This alone will get you pretty far, but there are a handful of other tactics that can assist a broader energy management strategy.
Work Cycles and Planned Breaks
Work is a fight.
It can run the range from a fun, lighthearted sparring match to a 100 man kumite to the death – but either way every task you do is one you’re stepping into the ring with.
So which sounds like a better plan, going in for ten rounds with zero rest in-between or having a little time now and again to sit down and have some water? Sure if it’s just for fun you can probably go a little longer, but if it’s a tough fight you’re going to want a minute to rest between rounds.
If that’s the case, why don’t people treat work the same way?
Rather than sit down and spend four hours fighting your way through a difficult task, take little breaks in-between to have some water and tell Mick to cut you. Your work’s a champ, it’s not about to get tired and give up on you. I’ve found that a standardized 90 minute work period followed by a 15 minute break gives me the best results. It’s a long enough work period to get a substantial amount of work done followed by a long enough break to relax, but neither feels too long.
This tactic allows you to maintain the energy you’ve got, and often even recharge a little, to avoid getting crushed by the attrition of painful or grinding work. You can certainly adjust based on case, if the work’s fun or enjoyable go longer without a break and if it’s hellish take them more frequently.
Nap When Needed
Naps are awesome.
They help you recharge. They help refresh your brain and tidy things up in there. They improve mood and creativity. They lead to better, more restorative sleep during the night. They’re just wonderful.
So why not take one?
Most people have a time during the day when you have a really bad slump. For a lot of people this is in the middle of the day – this has led a lot of people to suggest that humans in general are naturally biphasic (hardwired to sleep twice in a day/night cycle rather than just overnight.) Whether that’s true or not, taking a short nap is the single best way to deal with that slump in my opinion.
I take between a 20 minute and one hour nap almost everyday between 1:30 and 2 p.m. when I hit my normal daily slump. Whether I nap longer, or shorter, or not at all is entirely dependent on how I feel and how much I think I need. If I’m feeling absolutely destroyed I’ll take a little longer and if I feel pretty good or have a lot to get done I may skip it or just take a speedy caffeine nap.
Experiment a little with naps during your lowest energy periods and see how much of an effect it makes. Generally naps also allow you to get the same amount of rest in a shorter period of sleep overnight as well, so beyond the immediate effect of bringing your energy back after the mid-day dip you may find your energy levels are higher in general with less overnight sleep.
That being said, if you’re not getting enough sleep then fix that first. The easiest way to guarantee your energy levels stay in the gutter all day is to be running on four hours of sleep.
Obey Your Biofeedback
That’s basically a fancy way of telling you to listen to your body – which is really the core of this whole exercise.
If you have downtime scheduled because you normally feel terrible during a certain time but you feel great then for some reason, go ahead and get something done. Conversely, if you feel awful when you normally expect to be 100%, don’t stress out about skipping whatever work you had planned. Do it when you’re recharged and refreshed and ready for it.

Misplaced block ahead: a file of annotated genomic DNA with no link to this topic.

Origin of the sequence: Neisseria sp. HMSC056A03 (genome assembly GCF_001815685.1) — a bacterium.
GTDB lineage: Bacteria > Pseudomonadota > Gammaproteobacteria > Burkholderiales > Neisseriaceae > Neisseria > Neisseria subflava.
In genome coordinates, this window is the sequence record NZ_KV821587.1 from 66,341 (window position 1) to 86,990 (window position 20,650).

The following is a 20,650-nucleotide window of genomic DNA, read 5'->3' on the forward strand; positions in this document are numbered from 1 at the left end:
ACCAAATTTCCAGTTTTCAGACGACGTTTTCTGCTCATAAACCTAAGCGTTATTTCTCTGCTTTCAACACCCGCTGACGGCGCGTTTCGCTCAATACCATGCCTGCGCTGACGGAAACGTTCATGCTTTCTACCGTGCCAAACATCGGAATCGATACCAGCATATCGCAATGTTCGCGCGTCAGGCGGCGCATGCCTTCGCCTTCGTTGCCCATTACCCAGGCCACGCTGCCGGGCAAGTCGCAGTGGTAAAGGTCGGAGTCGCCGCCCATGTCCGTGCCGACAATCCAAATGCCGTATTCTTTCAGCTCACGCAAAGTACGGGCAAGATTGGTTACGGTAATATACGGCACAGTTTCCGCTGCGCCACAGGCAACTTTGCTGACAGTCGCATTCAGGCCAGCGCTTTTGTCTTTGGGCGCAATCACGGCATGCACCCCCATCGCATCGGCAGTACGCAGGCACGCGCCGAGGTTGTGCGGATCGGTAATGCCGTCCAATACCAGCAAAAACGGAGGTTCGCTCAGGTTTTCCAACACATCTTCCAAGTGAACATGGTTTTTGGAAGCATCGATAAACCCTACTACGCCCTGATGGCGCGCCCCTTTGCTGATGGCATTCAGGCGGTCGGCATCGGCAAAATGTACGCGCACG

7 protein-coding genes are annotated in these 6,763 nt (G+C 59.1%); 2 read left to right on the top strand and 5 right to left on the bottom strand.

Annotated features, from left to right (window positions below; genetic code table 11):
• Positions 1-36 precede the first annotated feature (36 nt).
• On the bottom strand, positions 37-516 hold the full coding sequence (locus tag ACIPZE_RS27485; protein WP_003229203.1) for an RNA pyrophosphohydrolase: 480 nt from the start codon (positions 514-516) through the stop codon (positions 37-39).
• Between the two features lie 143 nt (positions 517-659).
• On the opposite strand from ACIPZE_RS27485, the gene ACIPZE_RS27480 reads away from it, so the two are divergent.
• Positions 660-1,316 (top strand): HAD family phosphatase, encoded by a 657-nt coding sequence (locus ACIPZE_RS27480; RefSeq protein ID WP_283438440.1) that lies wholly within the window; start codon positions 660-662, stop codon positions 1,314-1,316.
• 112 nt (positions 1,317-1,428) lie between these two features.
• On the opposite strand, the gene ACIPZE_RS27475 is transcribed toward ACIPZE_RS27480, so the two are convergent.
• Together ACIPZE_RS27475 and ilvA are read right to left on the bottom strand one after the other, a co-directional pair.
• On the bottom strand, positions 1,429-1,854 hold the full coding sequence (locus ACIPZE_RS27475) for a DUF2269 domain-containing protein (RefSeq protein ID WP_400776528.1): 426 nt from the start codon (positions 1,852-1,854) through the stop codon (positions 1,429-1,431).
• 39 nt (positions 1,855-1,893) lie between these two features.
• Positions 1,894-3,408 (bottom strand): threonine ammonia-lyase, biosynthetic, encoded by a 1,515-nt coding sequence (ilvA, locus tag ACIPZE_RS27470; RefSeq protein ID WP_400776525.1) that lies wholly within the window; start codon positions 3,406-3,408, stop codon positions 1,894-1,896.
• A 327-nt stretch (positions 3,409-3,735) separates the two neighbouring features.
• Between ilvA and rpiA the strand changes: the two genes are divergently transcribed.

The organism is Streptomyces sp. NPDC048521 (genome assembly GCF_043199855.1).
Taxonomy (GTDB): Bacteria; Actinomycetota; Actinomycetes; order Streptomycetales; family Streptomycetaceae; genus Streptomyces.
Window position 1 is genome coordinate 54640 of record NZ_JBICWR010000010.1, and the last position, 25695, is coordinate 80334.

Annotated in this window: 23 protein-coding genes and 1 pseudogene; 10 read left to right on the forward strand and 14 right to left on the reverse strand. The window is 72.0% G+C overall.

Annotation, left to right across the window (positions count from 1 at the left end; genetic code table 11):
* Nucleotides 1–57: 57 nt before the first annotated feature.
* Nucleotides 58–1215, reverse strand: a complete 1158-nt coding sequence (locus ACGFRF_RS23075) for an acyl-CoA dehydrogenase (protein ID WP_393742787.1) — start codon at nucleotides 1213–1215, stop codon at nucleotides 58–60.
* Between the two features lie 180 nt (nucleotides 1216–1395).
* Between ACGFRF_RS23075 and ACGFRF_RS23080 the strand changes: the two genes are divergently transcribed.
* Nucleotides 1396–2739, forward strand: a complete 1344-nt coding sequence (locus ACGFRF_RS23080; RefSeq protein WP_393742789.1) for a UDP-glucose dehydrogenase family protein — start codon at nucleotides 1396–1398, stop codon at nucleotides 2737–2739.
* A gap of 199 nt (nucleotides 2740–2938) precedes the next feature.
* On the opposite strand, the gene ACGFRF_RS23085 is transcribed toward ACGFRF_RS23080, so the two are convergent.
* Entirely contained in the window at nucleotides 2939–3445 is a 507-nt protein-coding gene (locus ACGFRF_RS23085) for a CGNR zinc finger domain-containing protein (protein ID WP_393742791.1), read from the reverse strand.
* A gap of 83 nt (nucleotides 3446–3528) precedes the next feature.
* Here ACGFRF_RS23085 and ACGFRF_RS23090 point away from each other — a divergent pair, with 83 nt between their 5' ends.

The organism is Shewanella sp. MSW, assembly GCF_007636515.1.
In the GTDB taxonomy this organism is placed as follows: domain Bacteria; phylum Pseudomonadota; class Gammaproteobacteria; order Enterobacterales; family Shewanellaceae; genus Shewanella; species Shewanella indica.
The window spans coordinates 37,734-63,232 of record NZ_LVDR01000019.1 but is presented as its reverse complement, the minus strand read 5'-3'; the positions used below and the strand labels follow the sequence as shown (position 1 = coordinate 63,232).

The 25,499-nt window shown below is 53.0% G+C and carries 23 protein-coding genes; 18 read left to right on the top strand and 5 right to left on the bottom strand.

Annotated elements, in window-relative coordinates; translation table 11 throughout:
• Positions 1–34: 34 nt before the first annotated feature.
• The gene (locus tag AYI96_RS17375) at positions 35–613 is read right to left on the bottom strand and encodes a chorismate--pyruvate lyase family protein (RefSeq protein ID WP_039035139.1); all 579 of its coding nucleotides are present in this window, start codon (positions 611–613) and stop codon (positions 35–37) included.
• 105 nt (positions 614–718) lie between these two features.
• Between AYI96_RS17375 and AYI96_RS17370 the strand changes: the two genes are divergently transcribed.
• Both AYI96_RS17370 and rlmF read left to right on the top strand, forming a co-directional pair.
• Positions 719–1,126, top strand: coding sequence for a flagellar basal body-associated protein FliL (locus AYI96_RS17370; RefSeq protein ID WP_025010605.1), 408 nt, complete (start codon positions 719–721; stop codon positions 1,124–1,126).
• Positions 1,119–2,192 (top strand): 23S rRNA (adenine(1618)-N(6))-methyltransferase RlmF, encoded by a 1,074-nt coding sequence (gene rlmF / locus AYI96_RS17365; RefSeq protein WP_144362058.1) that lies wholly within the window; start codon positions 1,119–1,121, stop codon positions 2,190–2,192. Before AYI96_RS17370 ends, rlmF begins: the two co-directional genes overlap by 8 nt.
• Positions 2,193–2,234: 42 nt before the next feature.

Be honest here though, because this isn’t license to just say, ‘Meh, not feeling it,’ whenever work comes up and procrastinate until the end of time.
You need to be listening to your body enough to know when you can be productive and when you can’t and do your best to follow that. If you find that you never feel 100%, then you should examine why you never feel good. This can be a sleep issue, a diet issue, being overly stressed or just not knowing well enough what things genuinely recharge you. Examine your habits and what things you think are draining you so much and start experimenting with ways to correct the problem.
Use Deliberate Practice
Like with a lot of things, deliberate focused practice can help you increase your energy levels throughout the day. This works a lot like how working on increasing your willpower works – intentional practice forcing yourself to extend your energy a little past it’s normal limit followed by enough recovery time to reset.
Treat your energy levels like a muscle. When you lift weights you’re not getting stronger right then, you’re wrecking things and providing the stimuli to get stronger. When you’re actually getting stronger is later that night when you’ve had dinner and are asleep in your bed. Without adequate recovery exercise can be useless or even detrimental.
When working on your energy levels you shouldn’t push yourself until you’re completely burned out – that isn’t going to help. You need to push yourself just a little beyond your threshold then take enough time to recover. Once you’re recovered you can push just a little farther than that and so on.
Just like there are practical physical and genetic limits to how much you can build your muscles there’s a limit to how much you can build your energy reserves. Just like sometimes a shit day comes up and you can’t move a weight you’ve lifted for reps a week ago sometimes no matter how much you’ve trained your energy maintenance other factors are going to wreck you.
Both of those are fine. You can still work to feel a little better overall by deliberately pushing your limits in a controlled way.
Everyone’s a little different, but overall I think this strategy of managing energy rather than time tends to give much better results. Time is a lot less flexible than energy, and though we all only have 24 hours in a day even if you somehow had double that if you were too drained to get anything done it wouldn’t matter – you’d still get nothing done.
Stop worrying so much about fine tuning your schedule and start paying more attention to working along your natural energy rhythms to get the most, and best, work done that you can.
Have you tried managing your energy instead of your time? Do you think it’s better or do you think I’m totally wrong here? Let us know in the comments.
Photo Credit: Elena Fidanovska